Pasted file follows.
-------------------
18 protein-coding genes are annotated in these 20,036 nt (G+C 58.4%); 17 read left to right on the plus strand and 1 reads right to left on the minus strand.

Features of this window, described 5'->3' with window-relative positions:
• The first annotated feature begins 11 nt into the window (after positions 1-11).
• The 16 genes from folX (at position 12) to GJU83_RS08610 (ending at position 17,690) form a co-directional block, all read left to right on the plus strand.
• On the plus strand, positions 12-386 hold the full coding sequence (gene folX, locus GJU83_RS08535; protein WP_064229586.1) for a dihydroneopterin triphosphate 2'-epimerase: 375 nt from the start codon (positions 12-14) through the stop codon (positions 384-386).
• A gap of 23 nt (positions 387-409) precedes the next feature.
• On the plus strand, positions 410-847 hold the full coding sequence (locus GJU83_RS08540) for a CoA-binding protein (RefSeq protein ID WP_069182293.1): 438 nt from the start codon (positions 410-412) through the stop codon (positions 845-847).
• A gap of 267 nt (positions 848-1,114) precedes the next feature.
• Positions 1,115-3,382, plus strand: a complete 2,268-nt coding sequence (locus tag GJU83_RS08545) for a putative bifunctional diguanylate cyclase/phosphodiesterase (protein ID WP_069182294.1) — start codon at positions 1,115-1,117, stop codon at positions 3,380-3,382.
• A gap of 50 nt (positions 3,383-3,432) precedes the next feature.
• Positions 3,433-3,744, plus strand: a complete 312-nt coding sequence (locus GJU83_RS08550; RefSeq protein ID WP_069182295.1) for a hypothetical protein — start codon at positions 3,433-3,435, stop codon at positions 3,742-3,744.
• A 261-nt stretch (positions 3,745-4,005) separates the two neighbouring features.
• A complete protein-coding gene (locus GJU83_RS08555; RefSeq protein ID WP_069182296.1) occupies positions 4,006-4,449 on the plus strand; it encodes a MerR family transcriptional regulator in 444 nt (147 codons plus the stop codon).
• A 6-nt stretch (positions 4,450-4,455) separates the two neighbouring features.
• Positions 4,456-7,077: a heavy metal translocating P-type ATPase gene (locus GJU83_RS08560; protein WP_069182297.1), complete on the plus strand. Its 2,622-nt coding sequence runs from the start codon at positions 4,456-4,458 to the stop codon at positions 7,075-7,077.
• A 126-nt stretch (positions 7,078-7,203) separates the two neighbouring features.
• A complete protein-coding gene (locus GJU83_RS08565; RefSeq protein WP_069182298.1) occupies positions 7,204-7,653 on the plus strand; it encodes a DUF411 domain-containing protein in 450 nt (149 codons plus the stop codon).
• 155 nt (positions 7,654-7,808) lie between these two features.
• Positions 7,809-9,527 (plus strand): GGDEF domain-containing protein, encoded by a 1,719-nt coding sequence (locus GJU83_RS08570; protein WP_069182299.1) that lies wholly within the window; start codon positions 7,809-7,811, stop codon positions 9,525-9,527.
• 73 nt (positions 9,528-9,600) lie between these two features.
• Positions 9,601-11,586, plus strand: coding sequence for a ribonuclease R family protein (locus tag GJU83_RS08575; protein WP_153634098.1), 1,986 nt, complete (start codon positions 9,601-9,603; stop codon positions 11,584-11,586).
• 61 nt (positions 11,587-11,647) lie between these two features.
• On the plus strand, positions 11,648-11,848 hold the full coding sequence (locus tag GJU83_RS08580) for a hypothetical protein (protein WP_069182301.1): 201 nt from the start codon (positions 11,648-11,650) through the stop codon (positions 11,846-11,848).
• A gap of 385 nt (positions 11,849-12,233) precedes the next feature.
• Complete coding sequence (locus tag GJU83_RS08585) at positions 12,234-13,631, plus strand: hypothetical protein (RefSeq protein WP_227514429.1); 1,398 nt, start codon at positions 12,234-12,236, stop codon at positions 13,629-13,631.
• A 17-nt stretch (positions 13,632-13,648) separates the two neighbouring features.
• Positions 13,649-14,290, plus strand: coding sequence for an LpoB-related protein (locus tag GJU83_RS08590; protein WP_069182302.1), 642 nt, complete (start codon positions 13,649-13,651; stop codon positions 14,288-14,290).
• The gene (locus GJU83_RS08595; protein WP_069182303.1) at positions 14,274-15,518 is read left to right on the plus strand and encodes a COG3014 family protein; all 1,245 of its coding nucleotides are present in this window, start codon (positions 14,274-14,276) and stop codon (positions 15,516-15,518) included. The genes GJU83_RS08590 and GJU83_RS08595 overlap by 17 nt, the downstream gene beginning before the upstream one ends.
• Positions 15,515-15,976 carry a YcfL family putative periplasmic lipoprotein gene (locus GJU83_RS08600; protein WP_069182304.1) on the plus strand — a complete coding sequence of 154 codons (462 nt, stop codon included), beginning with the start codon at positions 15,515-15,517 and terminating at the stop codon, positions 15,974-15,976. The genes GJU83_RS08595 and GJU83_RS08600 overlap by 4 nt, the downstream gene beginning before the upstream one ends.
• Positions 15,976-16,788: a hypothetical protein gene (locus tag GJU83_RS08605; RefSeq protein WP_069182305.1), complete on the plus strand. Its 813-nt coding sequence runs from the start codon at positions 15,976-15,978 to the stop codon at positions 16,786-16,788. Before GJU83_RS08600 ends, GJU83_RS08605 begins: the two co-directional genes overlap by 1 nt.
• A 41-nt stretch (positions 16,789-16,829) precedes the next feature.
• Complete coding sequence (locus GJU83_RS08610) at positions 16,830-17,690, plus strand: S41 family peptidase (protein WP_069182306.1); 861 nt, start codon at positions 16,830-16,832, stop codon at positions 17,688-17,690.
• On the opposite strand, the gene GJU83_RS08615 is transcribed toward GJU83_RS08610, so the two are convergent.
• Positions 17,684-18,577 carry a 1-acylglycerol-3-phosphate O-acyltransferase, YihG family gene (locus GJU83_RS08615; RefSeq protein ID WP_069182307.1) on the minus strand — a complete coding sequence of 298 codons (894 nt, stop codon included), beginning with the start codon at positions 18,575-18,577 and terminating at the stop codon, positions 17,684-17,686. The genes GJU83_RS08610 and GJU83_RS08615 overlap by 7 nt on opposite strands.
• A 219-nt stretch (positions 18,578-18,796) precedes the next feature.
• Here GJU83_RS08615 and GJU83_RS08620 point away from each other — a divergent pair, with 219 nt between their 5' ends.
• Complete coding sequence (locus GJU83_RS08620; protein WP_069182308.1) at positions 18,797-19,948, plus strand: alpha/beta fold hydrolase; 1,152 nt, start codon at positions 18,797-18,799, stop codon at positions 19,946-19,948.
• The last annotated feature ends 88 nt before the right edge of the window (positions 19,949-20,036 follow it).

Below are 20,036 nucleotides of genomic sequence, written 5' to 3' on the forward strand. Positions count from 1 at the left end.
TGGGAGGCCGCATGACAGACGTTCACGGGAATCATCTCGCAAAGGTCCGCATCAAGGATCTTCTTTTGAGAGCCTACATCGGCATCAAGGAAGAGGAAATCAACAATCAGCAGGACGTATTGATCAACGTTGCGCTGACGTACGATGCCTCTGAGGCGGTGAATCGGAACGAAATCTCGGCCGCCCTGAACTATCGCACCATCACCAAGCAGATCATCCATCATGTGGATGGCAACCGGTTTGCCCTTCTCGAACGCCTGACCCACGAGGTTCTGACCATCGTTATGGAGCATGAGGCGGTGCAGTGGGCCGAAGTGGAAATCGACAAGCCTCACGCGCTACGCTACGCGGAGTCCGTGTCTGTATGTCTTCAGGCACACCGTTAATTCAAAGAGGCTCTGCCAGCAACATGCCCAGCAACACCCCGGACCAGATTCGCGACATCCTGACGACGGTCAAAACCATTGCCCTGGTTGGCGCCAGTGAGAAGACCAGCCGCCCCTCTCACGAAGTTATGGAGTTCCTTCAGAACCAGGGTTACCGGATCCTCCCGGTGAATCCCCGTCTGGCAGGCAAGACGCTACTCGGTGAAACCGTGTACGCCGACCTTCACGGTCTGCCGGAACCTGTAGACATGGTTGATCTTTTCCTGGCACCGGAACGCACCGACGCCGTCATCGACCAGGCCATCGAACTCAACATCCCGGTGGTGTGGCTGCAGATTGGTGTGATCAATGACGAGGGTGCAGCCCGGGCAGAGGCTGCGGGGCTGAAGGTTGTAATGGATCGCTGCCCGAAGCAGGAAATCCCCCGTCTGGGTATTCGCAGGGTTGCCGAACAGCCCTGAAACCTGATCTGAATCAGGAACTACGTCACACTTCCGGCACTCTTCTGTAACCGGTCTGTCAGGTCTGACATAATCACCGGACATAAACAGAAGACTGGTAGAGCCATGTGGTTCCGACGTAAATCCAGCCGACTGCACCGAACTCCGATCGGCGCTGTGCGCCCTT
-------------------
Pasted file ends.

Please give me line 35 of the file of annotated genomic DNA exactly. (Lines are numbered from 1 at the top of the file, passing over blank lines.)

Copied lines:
• A 219-nt stretch (positions 18,578-18,796) precedes the next feature.